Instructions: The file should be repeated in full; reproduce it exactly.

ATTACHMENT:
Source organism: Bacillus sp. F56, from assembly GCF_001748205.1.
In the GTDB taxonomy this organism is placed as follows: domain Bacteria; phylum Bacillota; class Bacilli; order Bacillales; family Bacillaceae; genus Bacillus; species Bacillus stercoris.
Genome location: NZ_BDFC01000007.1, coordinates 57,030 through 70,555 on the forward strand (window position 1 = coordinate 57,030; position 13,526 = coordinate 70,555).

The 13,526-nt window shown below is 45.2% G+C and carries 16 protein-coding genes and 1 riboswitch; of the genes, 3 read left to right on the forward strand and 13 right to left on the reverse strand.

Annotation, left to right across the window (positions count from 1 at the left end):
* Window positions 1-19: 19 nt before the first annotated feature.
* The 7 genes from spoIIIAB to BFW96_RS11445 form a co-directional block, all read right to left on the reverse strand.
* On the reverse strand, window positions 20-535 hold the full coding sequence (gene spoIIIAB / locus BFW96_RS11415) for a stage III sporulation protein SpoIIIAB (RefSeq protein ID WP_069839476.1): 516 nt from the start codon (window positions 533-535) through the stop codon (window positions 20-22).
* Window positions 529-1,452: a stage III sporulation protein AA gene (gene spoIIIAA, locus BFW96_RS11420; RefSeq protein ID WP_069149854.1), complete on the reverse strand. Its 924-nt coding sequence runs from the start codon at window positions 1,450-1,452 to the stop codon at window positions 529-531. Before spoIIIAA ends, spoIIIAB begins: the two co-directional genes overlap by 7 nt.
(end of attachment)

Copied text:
Source organism: Bacillus sp. F56, from assembly GCF_001748205.1.
In the GTDB taxonomy this organism is placed as follows: domain Bacteria; phylum Bacillota; class Bacilli; order Bacillales; family Bacillaceae; genus Bacillus; species Bacillus stercoris.
Genome location: NZ_BDFC01000007.1, coordinates 57,030 through 70,555 on the forward strand (window position 1 = coordinate 57,030; position 13,526 = coordinate 70,555).

The 13,526-nt window shown below is 45.2% G+C and carries 16 protein-coding genes and 1 riboswitch; of the genes, 3 read left to right on the forward strand and 13 right to left on the reverse strand.

Annotation, left to right across the window (positions count from 1 at the left end):
* Window positions 1-19: 19 nt before the first annotated feature.
* The 7 genes from spoIIIAB to BFW96_RS11445 form a co-directional block, all read right to left on the reverse strand.
* On the reverse strand, window positions 20-535 hold the full coding sequence (gene spoIIIAB / locus BFW96_RS11415) for a stage III sporulation protein SpoIIIAB (RefSeq protein ID WP_069839476.1): 516 nt from the start codon (window positions 533-535) through the stop codon (window positions 20-22).
* Window positions 529-1,452: a stage III sporulation protein AA gene (gene spoIIIAA, locus BFW96_RS11420; RefSeq protein ID WP_069149854.1), complete on the reverse strand. Its 924-nt coding sequence runs from the start codon at window positions 1,450-1,452 to the stop codon at window positions 529-531. Before spoIIIAA ends, spoIIIAB begins: the two co-directional genes overlap by 7 nt.